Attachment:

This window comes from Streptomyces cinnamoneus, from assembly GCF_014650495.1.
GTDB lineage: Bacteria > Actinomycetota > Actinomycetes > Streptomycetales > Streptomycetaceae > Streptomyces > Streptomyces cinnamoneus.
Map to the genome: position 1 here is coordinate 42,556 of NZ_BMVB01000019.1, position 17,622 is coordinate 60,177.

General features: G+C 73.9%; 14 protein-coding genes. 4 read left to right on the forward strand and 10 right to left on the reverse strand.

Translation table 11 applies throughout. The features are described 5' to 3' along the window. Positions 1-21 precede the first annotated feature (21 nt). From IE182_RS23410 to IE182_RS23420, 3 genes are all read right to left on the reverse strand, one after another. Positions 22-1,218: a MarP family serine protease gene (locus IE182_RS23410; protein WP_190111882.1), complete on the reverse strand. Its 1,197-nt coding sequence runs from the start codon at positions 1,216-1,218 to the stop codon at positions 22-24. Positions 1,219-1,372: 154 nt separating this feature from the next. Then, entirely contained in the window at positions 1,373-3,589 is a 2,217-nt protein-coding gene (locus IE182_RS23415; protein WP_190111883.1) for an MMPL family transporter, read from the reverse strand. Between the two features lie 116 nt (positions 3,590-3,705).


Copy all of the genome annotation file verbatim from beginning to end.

This window comes from Streptomyces cinnamoneus, from assembly GCF_014650495.1.
GTDB lineage: Bacteria > Actinomycetota > Actinomycetes > Streptomycetales > Streptomycetaceae > Streptomyces > Streptomyces cinnamoneus.
Map to the genome: position 1 here is coordinate 42,556 of NZ_BMVB01000019.1, position 17,622 is coordinate 60,177.

General features: G+C 73.9%; 14 protein-coding genes. 4 read left to right on the forward strand and 10 right to left on the reverse strand.

Translation table 11 applies throughout. The features are described 5' to 3' along the window. Positions 1-21 precede the first annotated feature (21 nt). From IE182_RS23410 to IE182_RS23420, 3 genes are all read right to left on the reverse strand, one after another. Positions 22-1,218: a MarP family serine protease gene (locus IE182_RS23410; protein WP_190111882.1), complete on the reverse strand. Its 1,197-nt coding sequence runs from the start codon at positions 1,216-1,218 to the stop codon at positions 22-24. Positions 1,219-1,372: 154 nt separating this feature from the next. Then, entirely contained in the window at positions 1,373-3,589 is a 2,217-nt protein-coding gene (locus IE182_RS23415; protein WP_190111883.1) for an MMPL family transporter, read from the reverse strand. Between the two features lie 116 nt (positions 3,590-3,705).